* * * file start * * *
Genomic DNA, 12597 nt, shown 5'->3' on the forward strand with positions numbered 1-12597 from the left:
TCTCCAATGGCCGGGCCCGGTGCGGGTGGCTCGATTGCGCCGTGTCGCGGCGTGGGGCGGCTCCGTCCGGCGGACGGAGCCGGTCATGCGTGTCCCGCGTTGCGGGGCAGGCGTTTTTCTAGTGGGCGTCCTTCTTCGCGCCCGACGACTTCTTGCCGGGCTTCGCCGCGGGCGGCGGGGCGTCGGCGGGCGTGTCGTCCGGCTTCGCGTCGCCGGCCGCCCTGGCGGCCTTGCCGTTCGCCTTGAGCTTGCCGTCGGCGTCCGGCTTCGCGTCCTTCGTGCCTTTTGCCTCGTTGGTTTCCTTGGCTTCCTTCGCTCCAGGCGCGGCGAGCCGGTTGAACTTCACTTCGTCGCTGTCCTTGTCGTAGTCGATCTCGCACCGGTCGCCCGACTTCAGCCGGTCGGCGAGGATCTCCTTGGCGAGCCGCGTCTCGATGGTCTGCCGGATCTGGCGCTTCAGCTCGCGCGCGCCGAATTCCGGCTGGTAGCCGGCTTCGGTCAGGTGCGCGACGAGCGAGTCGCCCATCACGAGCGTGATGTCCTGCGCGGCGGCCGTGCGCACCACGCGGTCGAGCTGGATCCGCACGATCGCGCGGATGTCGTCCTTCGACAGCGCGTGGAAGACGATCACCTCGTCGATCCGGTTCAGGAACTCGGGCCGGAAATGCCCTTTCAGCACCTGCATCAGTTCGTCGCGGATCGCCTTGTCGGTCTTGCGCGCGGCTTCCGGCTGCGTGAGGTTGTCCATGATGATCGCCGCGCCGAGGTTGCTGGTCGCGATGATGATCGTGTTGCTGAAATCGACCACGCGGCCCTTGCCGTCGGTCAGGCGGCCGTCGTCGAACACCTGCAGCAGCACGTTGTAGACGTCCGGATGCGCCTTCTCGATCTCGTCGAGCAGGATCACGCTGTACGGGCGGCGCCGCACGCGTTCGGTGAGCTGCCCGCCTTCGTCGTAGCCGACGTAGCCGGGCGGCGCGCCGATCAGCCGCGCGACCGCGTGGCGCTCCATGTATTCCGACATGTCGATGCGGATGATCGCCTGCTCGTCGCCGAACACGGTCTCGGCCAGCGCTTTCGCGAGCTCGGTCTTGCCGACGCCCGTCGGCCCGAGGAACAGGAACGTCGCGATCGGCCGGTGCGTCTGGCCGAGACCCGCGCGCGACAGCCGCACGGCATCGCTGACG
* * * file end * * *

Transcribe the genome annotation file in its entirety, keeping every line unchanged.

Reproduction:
Genomic DNA, 12597 nt, shown 5'->3' on the forward strand with positions numbered 1-12597 from the left:
TCTCCAATGGCCGGGCCCGGTGCGGGTGGCTCGATTGCGCCGTGTCGCGGCGTGGGGCGGCTCCGTCCGGCGGACGGAGCCGGTCATGCGTGTCCCGCGTTGCGGGGCAGGCGTTTTTCTAGTGGGCGTCCTTCTTCGCGCCCGACGACTTCTTGCCGGGCTTCGCCGCGGGCGGCGGGGCGTCGGCGGGCGTGTCGTCCGGCTTCGCGTCGCCGGCCGCCCTGGCGGCCTTGCCGTTCGCCTTGAGCTTGCCGTCGGCGTCCGGCTTCGCGTCCTTCGTGCCTTTTGCCTCGTTGGTTTCCTTGGCTTCCTTCGCTCCAGGCGCGGCGAGCCGGTTGAACTTCACTTCGTCGCTGTCCTTGTCGTAGTCGATCTCGCACCGGTCGCCCGACTTCAGCCGGTCGGCGAGGATCTCCTTGGCGAGCCGCGTCTCGATGGTCTGCCGGATCTGGCGCTTCAGCTCGCGCGCGCCGAATTCCGGCTGGTAGCCGGCTTCGGTCAGGTGCGCGACGAGCGAGTCGCCCATCACGAGCGTGATGTCCTGCGCGGCGGCCGTGCGCACCACGCGGTCGAGCTGGATCCGCACGATCGCGCGGATGTCGTCCTTCGACAGCGCGTGGAAGACGATCACCTCGTCGATCCGGTTCAGGAACTCGGGCCGGAAATGCCCTTTCAGCACCTGCATCAGTTCGTCGCGGATCGCCTTGTCGGTCTTGCGCGCGGCTTCCGGCTGCGTGAGGTTGTCCATGATGATCGCCGCGCCGAGGTTGCTGGTCGCGATGATGATCGTGTTGCTGAAATCGACCACGCGGCCCTTGCCGTCGGTCAGGCGGCCGTCGTCGAACACCTGCAGCAGCACGTTGTAGACGTCCGGATGCGCCTTCTCGATCTCGTCGAGCAGGATCACGCTGTACGGGCGGCGCCGCACGCGTTCGGTGAGCTGCCCGCCTTCGTCGTAGCCGACGTAGCCGGGCGGCGCGCCGATCAGCCGCGCGACCGCGTGGCGCTCCATGTATTCCGACATGTCGATGCGGATGATCGCCTGCTCGTCGCCGAACACGGTCTCGGCCAGCGCTTTCGCGAGCTCGGTCTTGCCGACGCCCGTCGGCCCGAGGAACAGGAACGTCGCGATCGGCCGGTGCGTCTGGCCGAGACCCGCGCGCGACAGCCGCACGGCATCGCTGACG